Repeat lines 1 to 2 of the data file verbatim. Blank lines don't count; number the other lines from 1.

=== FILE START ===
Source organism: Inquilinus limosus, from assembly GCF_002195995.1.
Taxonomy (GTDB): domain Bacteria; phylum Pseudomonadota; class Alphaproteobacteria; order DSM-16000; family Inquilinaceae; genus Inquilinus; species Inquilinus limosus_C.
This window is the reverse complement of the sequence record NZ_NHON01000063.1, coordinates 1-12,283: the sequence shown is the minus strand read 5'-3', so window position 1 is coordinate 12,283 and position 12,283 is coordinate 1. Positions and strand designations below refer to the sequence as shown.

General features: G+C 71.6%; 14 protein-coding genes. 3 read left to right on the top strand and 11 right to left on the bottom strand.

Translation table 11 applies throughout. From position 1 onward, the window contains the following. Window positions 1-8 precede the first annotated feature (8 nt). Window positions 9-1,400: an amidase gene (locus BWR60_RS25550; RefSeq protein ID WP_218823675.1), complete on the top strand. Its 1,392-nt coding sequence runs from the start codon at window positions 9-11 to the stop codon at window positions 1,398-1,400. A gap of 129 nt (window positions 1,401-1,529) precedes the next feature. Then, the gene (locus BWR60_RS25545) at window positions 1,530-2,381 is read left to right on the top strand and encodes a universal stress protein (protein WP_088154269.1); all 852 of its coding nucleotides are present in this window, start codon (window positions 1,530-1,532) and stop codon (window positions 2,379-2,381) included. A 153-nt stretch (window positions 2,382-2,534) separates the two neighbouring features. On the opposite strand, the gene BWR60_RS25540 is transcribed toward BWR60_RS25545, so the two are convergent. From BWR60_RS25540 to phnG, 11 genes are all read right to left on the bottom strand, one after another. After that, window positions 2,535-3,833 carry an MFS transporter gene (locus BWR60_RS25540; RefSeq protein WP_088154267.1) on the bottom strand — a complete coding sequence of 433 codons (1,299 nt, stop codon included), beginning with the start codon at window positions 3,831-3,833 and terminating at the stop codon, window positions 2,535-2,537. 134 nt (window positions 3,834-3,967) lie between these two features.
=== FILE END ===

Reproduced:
Source organism: Inquilinus limosus, from assembly GCF_002195995.1.
Taxonomy (GTDB): domain Bacteria; phylum Pseudomonadota; class Alphaproteobacteria; order DSM-16000; family Inquilinaceae; genus Inquilinus; species Inquilinus limosus_C.